CHALLENGER bank TSB has attempted to draw a line under the problems caused by its botched IT upgrade in April after announcing it is parting company with chief executive Paul Pester.

The bank said yesterday that Mr Pester was standing down and leaving the company after seven years in charge in the wake of fresh problems at the firm.

Read more: MPs advise TSB board to consider sacking chief executive

The lender faced complaints on Monday that people had been unable to access their accounts. Some 1.9 million people using its digital and mobile banking were locked out following the problems in April.

Mr Pester will receive a payoff worth at least around £1.7 million.

TSB’s chairman, Richard Meddings, has taken charge while the bank searches for a new chief executive.

Mr Meddings insisted Mr Pester had made an enormous contribution to TSB, helping it become one of the UK’s strongest challenger banks. “He’s not the fall guy,” said Mr Meddings, adding: “This is a mutual agreement within the board.”

Read more: City regulator tells of 'frank exchange' over TSB chaos

However, he underlined the scale of the challenge facing the bank.

“Although there is more to do to achieve full stability for customers, the bank’s IT systems and services are much improved since the IT migration,” said Mr Meddings.”Paul and the board have therefore agreed that this is the right time to appoint a new chief executive for TSB.”

Mr Pester said it had been a “privilege” to lead the bank, but admitted the past few months had been challenging for everyone at TSB.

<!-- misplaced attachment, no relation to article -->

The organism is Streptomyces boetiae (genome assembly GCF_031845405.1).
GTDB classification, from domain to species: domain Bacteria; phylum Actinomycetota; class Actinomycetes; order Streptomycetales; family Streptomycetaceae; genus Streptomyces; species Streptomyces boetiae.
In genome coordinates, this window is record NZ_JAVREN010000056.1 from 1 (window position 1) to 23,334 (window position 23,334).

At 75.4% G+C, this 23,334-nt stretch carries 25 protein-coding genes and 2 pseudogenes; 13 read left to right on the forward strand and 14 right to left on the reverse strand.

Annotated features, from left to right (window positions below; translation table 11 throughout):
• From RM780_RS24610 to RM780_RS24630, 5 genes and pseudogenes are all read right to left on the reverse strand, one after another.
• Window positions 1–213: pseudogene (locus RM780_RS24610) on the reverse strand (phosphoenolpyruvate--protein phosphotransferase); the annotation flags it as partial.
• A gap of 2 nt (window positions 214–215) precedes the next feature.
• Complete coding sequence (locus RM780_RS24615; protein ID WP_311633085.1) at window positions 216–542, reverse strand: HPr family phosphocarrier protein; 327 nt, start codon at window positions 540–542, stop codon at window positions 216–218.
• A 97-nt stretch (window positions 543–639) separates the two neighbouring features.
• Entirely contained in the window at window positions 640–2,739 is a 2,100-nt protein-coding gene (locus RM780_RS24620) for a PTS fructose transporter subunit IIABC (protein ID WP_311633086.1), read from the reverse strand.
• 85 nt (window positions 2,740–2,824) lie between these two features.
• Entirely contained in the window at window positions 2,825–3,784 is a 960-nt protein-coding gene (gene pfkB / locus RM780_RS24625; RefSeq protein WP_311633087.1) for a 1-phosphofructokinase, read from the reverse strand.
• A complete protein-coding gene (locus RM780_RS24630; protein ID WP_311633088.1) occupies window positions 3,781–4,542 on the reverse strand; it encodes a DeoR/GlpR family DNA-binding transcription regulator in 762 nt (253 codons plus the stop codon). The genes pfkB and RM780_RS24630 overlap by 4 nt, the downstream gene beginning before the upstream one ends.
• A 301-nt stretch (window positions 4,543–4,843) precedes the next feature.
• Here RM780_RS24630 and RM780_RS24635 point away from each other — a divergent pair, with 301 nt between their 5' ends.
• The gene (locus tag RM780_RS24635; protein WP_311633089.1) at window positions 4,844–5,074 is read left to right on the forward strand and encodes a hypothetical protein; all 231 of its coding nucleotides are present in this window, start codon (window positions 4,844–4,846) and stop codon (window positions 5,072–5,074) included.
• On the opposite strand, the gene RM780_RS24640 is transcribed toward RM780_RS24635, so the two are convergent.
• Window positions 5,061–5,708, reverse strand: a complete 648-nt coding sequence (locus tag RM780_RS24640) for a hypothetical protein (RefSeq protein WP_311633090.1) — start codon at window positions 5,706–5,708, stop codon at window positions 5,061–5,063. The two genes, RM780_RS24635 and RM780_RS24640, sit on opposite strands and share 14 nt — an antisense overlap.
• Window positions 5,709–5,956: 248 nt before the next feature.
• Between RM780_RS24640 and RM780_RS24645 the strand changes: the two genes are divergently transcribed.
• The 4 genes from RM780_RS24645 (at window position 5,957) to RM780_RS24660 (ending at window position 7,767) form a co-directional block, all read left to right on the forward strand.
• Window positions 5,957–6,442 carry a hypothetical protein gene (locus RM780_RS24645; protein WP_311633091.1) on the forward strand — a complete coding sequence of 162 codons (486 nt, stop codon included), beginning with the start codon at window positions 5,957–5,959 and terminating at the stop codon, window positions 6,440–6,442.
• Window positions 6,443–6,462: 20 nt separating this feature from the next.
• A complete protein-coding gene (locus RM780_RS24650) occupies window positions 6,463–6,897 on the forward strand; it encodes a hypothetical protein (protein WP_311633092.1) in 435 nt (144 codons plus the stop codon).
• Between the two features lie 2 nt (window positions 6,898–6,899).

The developments at TSB will be studied with interest by its giant rivals.

After the £1.7bn takeover of TSB by Sabadell in 2015, Mr Pester said the Spanish firm’s firepower would help the firm build on its position as Britain’s challenger bank.

In February he said the £775 million programme launched by Royal Bank of Scotland to boost competition in the small and medium sized enterprise market presented a once in a generation opportunity to break the shackles of the big banks’ dominance.

Read more: Royal Bank handouts will 'break the shackles' says TSB chief

RBS has faced IT challenges. In 2014 the bank was fined £56m over an IT meltdown which locked customers out of their accounts.

TSB is a leading player in the personal current account market in Scotland. A survey by market research firm Kantar TNS in June found it ranked third in Scotland with 13 per cent of main personal current accounts, against 22% for Lloyds Banking Group-owned Bank of Scotland and 19% for RBS.

TSB has 155 branches in Scotland, down from 181 when Sabadell bought it. The bank has 1,070 employees in Scotland.

The firm had 188 branches in Scotland in 1998 when it merged with Lloyds.

It was spun-off in 2013 after a deal to sell what was known as the Project Verde portfolio to Co-operative Bank collapsed.

Lloyds was forced by the European Commission to offload more than 600 branches after receiving a £20.5bn bail-out by the UK Government during the financial crisis.

RBS launched the £775m competition support programme to help address regulators’ concerns about the £45bn bailout it received.

The IT problems in April came after TSB switched five million customers from a Lloyds system to one developed for Sabadell.

Mr Pester has faced fierce criticism, with MPs on the Treasury Select Committee calling for him to be sacked.

He will receive £1.2m pay in respect of his 12-month notice period and a £480,000 award dating from before Sabadell bought TSB. The bank said the release of variable pay to Mr Pester will take into account the outcome of performance conditions and ongoing regulatory and independent investigations.

Mr Pester waived a £2m bonus following the IT outage. TSB incurred £176m costs in respect of the problem in its first half, dragging it £107m into the red.